Roger Chevalier headshot
RC

Roger A. Chevalier

Professor
Unit: College of Arts and Sciences
Department: Department of Astronomy
Office location and address
Room 251C, Astronomy Building
530 McCormick Rd
Charlottesville, Virginia 22903
Targeting Two ~500 day old Type IIn Supernovae with Chandra
Source: Smithsonian Astrophysical Observatory
January 14, 2020 – January 13, 2022
Supernova Shock Wave and Radiative Interactions
Source: U.S. National Science Foundation (NSF)
August 15, 2018 – July 31, 2021
Understanding the Intriguing Nature of SN 2001em Through Archival Chandra Data
Source: Smithsonian Astrophysical Observatory
January 01, 2018 – January 31, 2020
Continued study of the remarkable X-ray evolution of SN2010jl
Source: Smithsonian Astrophysical Observatory
January 04, 2018 – January 03, 2020
AS-VITA Supernova Remnants in Molecular Clouds
Source: Smithsonian Astrophysical Observatory
January 01, 2016 – February 28, 2018
AS-VITA Supernova Shocks and the Gamma-Ray Burst Connection
Source: U.S. Nasa - Goddard
July 01, 2012 – June 30, 2016
AS-VITA The Remarkable X-ray Evolution of SN 2010j1
Source: Smithsonian Astrophysical Observatory
June 02, 2014 – June 01, 2016
AS-ASTR Long-Duration, Low Luminosity Gamma-Ray Bursts: Towards a Complete Model of the Weakest Engine-Driven Explosions
Source: Virginia Space Grant Consortium
June 01, 2015 – May 31, 2016
Gamma-Ray Emission from Supernova Remnants in Molecular Clouds
Source: U.S. Nasa - Goddard
January 19, 2012 – January 18, 2015
AS-VITA THE CRAB HALO
Source: Space Telescope Science Institute
December 01, 2011 – November 30, 2014
AS-VITA The X-Ray Luminous Type IIn Supernova 2010jl
Source: Smithsonian Astrophysical Observatory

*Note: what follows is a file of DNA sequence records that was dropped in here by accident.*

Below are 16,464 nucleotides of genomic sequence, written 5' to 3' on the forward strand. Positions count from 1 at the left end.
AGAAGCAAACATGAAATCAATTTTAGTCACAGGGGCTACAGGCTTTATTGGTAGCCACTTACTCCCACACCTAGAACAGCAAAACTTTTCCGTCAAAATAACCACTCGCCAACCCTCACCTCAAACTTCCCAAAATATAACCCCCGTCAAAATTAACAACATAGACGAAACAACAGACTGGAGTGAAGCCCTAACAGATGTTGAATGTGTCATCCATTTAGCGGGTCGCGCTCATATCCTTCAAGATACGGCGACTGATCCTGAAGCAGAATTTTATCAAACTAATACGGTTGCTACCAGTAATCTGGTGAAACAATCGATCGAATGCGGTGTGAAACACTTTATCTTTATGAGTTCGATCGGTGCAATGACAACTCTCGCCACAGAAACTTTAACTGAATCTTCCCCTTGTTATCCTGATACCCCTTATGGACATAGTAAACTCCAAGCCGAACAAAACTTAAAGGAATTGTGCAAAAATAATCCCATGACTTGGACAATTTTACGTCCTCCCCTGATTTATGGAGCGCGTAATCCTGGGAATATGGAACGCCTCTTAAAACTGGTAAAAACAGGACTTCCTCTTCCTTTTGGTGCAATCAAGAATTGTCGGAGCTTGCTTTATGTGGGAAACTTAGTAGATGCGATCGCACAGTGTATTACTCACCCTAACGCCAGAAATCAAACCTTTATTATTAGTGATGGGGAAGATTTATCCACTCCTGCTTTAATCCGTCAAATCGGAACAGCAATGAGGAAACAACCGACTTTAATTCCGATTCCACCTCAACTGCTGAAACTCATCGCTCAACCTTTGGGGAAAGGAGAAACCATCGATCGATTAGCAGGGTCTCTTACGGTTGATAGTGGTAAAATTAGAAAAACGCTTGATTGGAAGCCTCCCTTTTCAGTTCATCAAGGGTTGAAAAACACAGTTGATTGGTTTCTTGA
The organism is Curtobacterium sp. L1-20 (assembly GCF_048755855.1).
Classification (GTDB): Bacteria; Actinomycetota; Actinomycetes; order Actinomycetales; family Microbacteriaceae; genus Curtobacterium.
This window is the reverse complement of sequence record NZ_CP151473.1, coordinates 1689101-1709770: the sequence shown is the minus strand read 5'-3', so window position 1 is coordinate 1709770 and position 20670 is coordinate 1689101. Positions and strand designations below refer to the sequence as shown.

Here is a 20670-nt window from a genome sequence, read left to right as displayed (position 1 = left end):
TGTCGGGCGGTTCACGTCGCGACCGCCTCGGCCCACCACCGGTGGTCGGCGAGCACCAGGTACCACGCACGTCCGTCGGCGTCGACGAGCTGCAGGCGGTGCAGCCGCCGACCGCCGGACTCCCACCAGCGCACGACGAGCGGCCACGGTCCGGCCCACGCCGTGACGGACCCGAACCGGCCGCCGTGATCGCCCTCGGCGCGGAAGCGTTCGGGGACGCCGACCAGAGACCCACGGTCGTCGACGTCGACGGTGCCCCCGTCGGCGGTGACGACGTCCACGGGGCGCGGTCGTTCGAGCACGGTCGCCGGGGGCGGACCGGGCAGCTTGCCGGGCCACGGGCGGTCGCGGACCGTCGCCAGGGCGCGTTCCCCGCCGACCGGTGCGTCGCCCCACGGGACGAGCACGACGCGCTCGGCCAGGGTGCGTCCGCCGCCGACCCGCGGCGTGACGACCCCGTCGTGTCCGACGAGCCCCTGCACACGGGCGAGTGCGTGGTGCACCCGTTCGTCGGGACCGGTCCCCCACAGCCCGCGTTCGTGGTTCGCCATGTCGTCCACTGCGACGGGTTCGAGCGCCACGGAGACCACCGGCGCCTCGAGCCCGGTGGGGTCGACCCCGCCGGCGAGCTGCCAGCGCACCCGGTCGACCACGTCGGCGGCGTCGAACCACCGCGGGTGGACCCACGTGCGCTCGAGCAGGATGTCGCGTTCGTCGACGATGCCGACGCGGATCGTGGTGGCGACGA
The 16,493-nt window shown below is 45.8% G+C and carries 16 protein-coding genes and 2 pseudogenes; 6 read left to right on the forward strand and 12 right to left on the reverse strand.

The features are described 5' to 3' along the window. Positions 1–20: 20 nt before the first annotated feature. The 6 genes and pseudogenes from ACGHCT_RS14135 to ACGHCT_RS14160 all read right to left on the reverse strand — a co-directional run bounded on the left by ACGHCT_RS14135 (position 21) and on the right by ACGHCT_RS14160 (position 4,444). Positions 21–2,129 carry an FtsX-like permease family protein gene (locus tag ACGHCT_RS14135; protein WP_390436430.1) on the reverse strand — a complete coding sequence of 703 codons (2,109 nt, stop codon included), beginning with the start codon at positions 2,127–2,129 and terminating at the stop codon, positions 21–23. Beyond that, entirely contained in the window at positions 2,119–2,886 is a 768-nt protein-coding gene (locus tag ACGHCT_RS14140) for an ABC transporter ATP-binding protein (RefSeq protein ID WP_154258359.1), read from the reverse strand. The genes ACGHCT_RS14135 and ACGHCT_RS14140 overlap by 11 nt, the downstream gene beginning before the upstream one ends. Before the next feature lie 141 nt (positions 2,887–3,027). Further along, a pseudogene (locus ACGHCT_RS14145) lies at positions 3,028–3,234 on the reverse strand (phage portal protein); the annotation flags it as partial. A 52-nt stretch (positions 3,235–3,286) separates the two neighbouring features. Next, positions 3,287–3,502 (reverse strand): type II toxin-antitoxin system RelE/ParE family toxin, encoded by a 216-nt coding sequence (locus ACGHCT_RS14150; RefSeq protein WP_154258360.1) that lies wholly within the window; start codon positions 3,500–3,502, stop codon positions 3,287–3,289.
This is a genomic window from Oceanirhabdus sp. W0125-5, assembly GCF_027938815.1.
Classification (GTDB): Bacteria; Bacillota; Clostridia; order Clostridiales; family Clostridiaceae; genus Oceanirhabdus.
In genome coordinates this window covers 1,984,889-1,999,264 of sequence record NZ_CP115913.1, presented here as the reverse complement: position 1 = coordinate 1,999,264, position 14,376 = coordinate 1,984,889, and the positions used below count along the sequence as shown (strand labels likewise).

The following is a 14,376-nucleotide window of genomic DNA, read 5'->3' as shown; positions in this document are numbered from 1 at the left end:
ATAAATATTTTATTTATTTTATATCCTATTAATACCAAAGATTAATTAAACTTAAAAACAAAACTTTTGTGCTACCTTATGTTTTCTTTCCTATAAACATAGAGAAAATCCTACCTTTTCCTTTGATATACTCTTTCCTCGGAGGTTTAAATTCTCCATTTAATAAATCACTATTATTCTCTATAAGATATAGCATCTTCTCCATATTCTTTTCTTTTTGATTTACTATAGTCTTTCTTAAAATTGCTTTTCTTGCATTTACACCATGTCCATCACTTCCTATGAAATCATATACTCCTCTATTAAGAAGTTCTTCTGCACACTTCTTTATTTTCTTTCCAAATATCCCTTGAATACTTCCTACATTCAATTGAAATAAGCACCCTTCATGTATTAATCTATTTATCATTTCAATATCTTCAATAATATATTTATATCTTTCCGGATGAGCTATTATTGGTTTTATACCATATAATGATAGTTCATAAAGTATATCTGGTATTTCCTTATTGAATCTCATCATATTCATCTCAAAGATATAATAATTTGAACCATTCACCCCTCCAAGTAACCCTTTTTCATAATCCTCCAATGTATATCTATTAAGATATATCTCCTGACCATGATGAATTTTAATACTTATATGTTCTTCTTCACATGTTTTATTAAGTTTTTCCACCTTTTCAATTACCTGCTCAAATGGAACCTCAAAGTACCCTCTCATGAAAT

October 19, 2011 – October 18, 2014
Solving the Mystery of Type IIN Supernovae
Source: Smithsonian Astrophysical Observatory
December 08, 2010 – December 07, 2013
AS-VITA Supernova and Supernova Remnant Studies
Source: U.S. NSF - Directorate Math. & Physical Sciences
September 01, 2008 – August 31, 2013
ASTR 1260: Threats from Outer Space
Credits: 3
This introductory astronomy course for non-science majors deals with harmful, or potentially harmful, astronomical phenomena such as asteroid/comet impacts, supernovae, gamma ray bursts, solar storms, cosmic rays, black holes, galaxy collisions, and the end of the universe. Physical principles will be used to evaluate the dangers involved.
ASTR 3410: Archaeo-Astronomy
Credits: 3
Open to non-science students. Discussion of prescientific astronomy, including Mayan, Babylonian, and ancient Chinese astronomy, and the significance of relics such as Stonehenge. Discusses the usefulness of ancient records in the study of current astrophysical problems such as supernova outbursts. Uses current literature from several disciplines, including astronomy, archaeology, and anthropology. Prerequisite/corequisite: A 1000- or 2000-level ASTR course, or instructor permission.
ASTR 4993: Tutorial
Credits: 3
Independent study of a topic of special interest to the student under individual supervision by a faculty member. May be repeated once for credit. Prerequisite: Instructor permission.
ASTR 9995: Supervised Research
Credits: 1–12
Under supervision, the student undertakes or assists with a current research problem. This course may be repeated for credit.
ASTR 9999: Non-Topical Research
Credits: 1–12
For doctoral dissertation, taken under the supervision of a dissertation director.